Today I signed up for a 10 week evening course in Philosophy. Why? It all started with the course I did on string theory last year...
In case I haven't whinged to you about it -- is there anyone in the world to whom I haven't whinged about it? -- this was a course I signed up for that was supposed to be about the history and philosophy of quantum science. The course was 10 weeks long, and we finally got onto quantum theory halfway through week nine. At the time I was disillusioned with the teacher who allowed the class to be constantly hijacked by people pushing religious/creationist agendas. I think he just liked arguing with them. One of the worst hijackers always sat in front of me, and the Fun Policeman's solution to my frustration was a recommendation that I take along a plastic ruler and flick him in the back of the head every time he tried to go off-topic. He reasoned, like Pavlov, that the guy would eventually learn to associate pain with thoughts of creationism... I didn't test the theory. I'm pretty sure they banned those kinds of human psychology experiments a couple of decades ago.
Actually, my favourite memory of the course was when I caught two of my fellow students -- namely, the annoying elderly WASP male who sat in front of me and a young hijab-clad Muslim teacher -- conspiring in the stairwell about how they were going to make the teacher admit that God exists before the course was finished. I could barely contain my laughter until I got to the ground floor and out of the echoing stairwell! I mean, say they succeeded -- which they didn't -- what were they going to do THEN? Which God were they going to get him to acknowledge?
To get back to my reasons for taking a philosophy course, there were actually a couple of students in that class who gained my respect for their critical and logical thinking in the face of all the ridiculousness. One was a 40-something Jewish man who, despite his obviously sincere and deep-rooted beliefs (he wore a yarmulka and full beard), was always able to distill the masses of information that we were dealing with and ask questions that were pertinent to the subject we were supposed to be learning about. Without pushing a religious agenda at all. His knowledge of philosophy and his grasp of logic were refreshing.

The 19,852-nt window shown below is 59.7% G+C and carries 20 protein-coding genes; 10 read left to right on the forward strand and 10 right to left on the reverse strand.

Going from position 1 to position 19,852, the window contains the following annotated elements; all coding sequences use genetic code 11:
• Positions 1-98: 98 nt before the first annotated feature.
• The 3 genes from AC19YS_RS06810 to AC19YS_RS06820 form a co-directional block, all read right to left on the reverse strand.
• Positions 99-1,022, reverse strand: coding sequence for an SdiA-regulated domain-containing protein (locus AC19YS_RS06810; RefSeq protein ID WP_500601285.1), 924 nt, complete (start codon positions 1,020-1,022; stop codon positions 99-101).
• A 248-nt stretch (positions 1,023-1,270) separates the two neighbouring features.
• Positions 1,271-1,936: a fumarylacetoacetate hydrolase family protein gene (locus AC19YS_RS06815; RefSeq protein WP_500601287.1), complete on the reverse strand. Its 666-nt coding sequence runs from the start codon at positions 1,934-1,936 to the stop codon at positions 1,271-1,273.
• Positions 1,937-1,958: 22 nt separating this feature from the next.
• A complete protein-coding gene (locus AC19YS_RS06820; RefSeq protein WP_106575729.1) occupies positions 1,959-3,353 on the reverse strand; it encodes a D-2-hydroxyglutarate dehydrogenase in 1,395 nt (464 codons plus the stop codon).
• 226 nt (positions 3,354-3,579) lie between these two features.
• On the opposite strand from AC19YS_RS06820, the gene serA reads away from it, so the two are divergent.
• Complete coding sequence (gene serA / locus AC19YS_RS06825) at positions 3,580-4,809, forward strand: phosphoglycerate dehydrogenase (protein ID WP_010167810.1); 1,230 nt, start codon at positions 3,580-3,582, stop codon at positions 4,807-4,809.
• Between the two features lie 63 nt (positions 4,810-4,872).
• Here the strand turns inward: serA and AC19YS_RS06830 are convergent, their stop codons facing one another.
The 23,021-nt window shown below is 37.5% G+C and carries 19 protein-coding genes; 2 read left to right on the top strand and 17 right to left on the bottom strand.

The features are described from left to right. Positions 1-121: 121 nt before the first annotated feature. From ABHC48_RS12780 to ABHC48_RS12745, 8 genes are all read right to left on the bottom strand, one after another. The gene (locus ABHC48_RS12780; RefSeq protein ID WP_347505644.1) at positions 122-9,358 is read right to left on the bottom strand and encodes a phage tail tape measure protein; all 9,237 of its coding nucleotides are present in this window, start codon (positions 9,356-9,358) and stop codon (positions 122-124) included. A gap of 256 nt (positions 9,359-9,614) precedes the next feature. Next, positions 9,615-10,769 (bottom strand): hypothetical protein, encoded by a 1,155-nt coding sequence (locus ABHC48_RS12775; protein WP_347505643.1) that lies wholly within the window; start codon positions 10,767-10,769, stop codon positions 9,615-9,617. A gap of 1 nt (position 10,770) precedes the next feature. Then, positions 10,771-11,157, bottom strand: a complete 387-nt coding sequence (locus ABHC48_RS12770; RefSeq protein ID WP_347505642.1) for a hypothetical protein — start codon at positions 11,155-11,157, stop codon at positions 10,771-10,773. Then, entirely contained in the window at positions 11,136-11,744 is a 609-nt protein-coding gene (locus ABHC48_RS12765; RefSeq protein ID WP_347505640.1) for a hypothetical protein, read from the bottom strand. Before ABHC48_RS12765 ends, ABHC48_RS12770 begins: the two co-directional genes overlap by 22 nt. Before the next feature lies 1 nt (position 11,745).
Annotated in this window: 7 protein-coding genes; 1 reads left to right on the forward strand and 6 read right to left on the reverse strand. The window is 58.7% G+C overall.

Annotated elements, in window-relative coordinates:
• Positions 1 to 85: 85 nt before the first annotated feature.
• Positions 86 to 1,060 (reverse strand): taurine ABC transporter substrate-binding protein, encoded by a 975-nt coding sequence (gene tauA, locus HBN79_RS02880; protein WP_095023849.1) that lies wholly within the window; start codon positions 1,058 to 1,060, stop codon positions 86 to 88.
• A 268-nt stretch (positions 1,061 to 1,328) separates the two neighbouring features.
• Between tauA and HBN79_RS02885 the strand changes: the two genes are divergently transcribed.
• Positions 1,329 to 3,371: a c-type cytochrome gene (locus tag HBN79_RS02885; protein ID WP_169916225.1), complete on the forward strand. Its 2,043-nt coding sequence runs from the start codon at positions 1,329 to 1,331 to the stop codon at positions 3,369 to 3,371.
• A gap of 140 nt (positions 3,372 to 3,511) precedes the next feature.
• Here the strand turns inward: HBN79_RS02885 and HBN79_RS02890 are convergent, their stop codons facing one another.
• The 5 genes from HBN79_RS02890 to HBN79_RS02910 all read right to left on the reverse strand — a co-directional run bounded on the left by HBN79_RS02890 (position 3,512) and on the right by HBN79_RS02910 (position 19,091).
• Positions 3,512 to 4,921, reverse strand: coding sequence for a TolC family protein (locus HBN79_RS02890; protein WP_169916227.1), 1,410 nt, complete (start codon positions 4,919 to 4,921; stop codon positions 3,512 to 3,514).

The other student I respected was a bundle of visual contradictions. He was also 40-something, had a conservative haircut and wore conservative rimless glasses. His conservative, short-sleeved business shirts, however, were worn under a battered leather jacket and revealed a pretty impressive collection of tattoos all over his arms and, I imagine, most of the rest of his body. I invented an imaginary life for Tattoo Guy that included years spent poring over philosophy books in prison (I may have been doing him a disservice but he sure looked the part). He had a mind like a steel trap and could always add positively to in-class discussions at times when my brain was turning to jelly.
Tattoo Guy became my hero when he accosted the Elderly WASP during the class break one particularly frustrating day. He simply turned to the Elderly WASP and said, "You just have to accept that we're not here to discuss 'why', only 'what'." When the Elderly WASP tried to argue, Tattoo Guy calmly stood his ground and repeated his reasoning. I was silently cheering him on (although part of me wanted him to lose it and just deck the WASP. It had been a very frustrating hour.)
This is how I was inspired to sign up for the philosophy course; to improve my understanding of philosophy, logic and critical thinking. I feel that I have some mental muscles that need to be developed further. I was raised to accept the status quo: scepticism has never been my strong point. And I really don't know much about the great philosophers of human history, apart from what I learned about Plato, Socrates and Aristotle from my studies in ancient history and classical literature.
And Monty Python's Bruce's Philosophy Song.
Now this term, I don't want to catch anybody not drinking, eh, Bruce?